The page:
Experts Weigh In On 'Self/less' and the Science of Immortality

Experts Weigh In On 'Self/less' and the Science of Immortality

Jul 08, 2015

On the surface, Self/less looks like just another implausible movie involving the transference of one person's mind into another person's body. But it's not quite the sort of fantastical body-swap movie Ryan Reynolds previously took on with The Change-Up, nor is it totally far-fetched sci-fi a la Face/Off. There are enough down-to-earth ideas here for Focus Features to be inviting real-life neurological experts to screenings and giving them a voice afterwards to comment on the science on display. 

I attended one such screening in Atlanta, and after watching the movie, about a wealthy businessman with a terminal disease (Ben Kingsley) who pays to "shed" his skin and have his mind implanted into a new, younger body (Reynolds) for the sake of immortality, I listened to three local scientists weigh in on the premise, addressing the challenges in its likelihood and its ethical issues, as well as relevant innovations that exist or may soon exist in the steps toward our ability to live forever.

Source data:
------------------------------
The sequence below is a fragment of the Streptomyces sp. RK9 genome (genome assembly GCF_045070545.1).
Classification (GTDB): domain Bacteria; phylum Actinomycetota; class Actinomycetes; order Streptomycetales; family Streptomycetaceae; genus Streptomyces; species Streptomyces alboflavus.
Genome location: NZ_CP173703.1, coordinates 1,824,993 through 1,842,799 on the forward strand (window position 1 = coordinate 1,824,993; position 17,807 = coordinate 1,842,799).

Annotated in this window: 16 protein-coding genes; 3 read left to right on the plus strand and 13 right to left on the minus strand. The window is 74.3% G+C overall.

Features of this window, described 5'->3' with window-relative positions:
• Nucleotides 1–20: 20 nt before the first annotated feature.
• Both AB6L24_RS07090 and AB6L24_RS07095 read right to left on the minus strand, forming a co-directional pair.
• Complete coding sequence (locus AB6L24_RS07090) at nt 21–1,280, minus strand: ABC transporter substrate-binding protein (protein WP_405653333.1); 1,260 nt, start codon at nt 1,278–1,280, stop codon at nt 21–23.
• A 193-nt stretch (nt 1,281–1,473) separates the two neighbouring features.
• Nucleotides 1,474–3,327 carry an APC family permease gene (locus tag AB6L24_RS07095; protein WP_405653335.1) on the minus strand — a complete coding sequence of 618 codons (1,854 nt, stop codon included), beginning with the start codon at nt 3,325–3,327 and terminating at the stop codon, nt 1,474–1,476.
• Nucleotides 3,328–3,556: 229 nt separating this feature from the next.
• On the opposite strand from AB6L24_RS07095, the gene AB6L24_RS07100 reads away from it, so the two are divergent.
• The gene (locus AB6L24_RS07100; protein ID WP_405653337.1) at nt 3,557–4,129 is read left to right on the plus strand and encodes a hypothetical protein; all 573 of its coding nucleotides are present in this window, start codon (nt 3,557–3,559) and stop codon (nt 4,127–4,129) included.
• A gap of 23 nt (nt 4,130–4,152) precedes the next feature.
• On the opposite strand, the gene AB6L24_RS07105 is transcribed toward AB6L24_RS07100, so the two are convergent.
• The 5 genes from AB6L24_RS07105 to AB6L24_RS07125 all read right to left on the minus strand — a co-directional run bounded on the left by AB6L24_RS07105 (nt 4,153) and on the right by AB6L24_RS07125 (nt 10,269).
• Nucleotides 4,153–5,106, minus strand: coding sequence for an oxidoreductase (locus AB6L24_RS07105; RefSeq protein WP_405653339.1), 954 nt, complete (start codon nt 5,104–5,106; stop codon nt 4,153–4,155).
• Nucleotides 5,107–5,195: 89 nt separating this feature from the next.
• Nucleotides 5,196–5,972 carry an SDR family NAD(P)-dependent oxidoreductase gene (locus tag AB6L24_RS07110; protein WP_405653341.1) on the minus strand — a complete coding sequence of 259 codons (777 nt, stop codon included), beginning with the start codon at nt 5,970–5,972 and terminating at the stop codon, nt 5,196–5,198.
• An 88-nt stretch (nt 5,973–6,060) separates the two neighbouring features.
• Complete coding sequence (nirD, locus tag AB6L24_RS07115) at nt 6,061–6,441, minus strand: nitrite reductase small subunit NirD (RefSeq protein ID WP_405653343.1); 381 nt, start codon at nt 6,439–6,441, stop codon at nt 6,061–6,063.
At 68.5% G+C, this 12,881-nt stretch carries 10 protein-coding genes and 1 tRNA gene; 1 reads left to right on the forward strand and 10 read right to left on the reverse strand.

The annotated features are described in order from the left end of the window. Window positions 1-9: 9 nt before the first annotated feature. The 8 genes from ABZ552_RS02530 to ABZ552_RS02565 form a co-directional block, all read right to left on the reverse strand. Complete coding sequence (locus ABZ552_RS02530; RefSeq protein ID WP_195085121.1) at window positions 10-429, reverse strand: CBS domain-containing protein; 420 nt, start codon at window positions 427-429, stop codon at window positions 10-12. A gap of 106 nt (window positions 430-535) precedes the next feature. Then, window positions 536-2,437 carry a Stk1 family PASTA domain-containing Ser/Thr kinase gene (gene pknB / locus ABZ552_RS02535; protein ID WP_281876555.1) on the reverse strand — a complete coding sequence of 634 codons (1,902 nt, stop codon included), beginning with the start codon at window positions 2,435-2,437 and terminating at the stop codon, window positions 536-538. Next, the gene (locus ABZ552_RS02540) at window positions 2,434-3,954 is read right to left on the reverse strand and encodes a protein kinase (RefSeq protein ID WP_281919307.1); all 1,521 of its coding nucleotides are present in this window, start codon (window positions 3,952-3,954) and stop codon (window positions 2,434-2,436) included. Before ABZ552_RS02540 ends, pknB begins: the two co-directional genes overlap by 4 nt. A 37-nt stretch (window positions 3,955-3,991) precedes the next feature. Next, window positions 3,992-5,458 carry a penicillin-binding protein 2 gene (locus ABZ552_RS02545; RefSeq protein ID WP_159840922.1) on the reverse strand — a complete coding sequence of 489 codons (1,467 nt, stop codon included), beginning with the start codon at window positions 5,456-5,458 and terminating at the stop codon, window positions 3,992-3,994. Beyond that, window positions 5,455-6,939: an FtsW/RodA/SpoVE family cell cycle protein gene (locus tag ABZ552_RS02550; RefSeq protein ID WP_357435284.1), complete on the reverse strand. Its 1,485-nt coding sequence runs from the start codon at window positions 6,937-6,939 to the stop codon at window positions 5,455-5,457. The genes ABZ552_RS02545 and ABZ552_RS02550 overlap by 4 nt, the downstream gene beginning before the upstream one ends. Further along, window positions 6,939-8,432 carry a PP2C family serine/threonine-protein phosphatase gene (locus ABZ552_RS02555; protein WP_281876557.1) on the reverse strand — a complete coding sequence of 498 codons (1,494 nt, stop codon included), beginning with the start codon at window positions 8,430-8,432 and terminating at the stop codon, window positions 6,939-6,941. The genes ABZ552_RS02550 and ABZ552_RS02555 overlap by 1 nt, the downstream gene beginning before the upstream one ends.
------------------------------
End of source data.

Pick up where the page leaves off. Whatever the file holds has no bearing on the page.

Here's what they had to say on the science of Self/less as moderated by Atlanta radio personality Melissa Carter:

Is "shedding" possible, as we see in the movie, or could it ever be possible?

It's not really a matter of whether we can swap bodies, as it is a question of should we. "The largest challenge," said Eric Schumacher, an Associate Professor of Psychology at Georgia Tech, "is that the immortality is a consequence of taking someone else's mortality." 

"There's so much more we need to understand about the brain," added Matthew Bezdek, a postdoctoral researcher also at Georgia Tech. "It has 100 billion neurons in it, and we're just starting to map out what all of those neurons do. We have some idea of how consciousness is related to different regions in the brain, communicating with each other, over time. But it's still a long way off, understanding it to that extent."

"If there was this ability to shed," came back Schumacher later, "it would decrease our ability or propensity to deal with challenges. You learn from overcoming your experiences and difficulties. But if you can just say, well let's just get rid of this body and try a new one, your ability to grow as a person, there are unperceived consequences."

So, it's not just unethical but also harmful to human evolution?

"Evolution is not a fast process," answered Karen Rommelfanger of Emory University's Neuroethics Program, "and even if we intervened, people hope there will be an acceleration of evolution. I'm not really sure that's true. Something we tend to ignore is our bodies have already evolved to create immortal cells. It's called cancer. We're very good at creating cancer. In fact, we're very bad at stopping it. One of my first projects in the lab was to work with immortalized cell lines, essentially cancer cells. There are not clear benefits to how we would manage living forever."

What are the alternatives to "shedding" and inhabiting another person's body?